HOMESTEAD — Phosphorus and ammonia levels shot up dramatically in the aquifer under Biscayne Bay after Florida Power & Light Co. began pumping as much as 100 million gallons a day of freshwater to cool its Turkey Point nuclear reactors.
The revelation in a hearing Monday in Homestead near the Turkey Point site held potential implication for the 3 million people in South Florida who get their drinking water from the Biscayne Aquifer. They stretch from the residents in Boca Raton in the north down to Broward and Miami-Dade counties.
CASE President Barry White said that SFWMD and DERM officials would not allow their employees to be questioned about Turkey Point for the hearing.
The latest data shows no increase in salinity levels in the Biscayne Aquifer, but over the past decade, the cooling canals have had salinity levels as high as 90 parts per thousand and hovered mostly in the 60 parts per thousand range.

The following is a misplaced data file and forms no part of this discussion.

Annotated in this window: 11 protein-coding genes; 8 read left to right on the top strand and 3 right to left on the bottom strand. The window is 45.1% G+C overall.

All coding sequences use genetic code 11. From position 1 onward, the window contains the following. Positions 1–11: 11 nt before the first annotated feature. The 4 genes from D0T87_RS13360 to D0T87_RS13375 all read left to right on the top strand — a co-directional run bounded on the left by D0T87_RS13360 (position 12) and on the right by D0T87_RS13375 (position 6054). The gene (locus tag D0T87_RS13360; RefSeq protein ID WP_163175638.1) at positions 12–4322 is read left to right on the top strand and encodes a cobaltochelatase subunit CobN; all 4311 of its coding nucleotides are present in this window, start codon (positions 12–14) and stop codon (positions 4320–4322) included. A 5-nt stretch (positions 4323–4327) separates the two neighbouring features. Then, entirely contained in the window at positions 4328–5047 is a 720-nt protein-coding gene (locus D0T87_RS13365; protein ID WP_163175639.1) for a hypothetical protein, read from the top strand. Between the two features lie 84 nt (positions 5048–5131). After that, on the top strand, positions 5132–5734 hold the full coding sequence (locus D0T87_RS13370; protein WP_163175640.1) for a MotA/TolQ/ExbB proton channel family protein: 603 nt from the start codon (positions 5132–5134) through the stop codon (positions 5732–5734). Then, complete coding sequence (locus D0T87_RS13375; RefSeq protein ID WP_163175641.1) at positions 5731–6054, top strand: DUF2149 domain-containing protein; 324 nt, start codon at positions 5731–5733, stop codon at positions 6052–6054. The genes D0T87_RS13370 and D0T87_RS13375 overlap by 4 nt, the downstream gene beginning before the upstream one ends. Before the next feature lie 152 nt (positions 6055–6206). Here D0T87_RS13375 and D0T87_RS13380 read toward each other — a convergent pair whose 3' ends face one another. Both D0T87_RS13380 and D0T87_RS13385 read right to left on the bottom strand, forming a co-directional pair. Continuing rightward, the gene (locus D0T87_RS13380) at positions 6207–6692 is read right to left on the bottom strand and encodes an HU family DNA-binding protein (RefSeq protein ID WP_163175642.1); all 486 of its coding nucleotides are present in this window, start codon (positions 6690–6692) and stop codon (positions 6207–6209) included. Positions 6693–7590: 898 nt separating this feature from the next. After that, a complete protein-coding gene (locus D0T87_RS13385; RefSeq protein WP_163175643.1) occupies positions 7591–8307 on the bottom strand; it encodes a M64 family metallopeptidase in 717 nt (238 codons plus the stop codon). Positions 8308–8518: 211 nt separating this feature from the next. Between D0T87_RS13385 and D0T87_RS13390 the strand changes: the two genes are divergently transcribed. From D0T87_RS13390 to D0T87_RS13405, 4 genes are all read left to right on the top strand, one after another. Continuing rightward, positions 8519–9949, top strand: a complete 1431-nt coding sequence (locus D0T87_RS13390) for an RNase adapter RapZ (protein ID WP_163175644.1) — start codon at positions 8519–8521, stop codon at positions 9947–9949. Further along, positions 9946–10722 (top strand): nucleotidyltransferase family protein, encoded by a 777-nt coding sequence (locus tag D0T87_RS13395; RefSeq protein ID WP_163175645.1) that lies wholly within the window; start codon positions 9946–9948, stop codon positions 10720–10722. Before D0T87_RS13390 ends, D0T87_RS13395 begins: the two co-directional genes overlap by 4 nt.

Stoddard said that the number of American crocodile nests and hatchlings in Turkey Point’s canals, touted by FPL as an ideal habitat for the reptiles, has declined.
“That’s a pretty good indication that something is amiss,” Stoddard said. “We are on the edge of really understanding what is going on here.”
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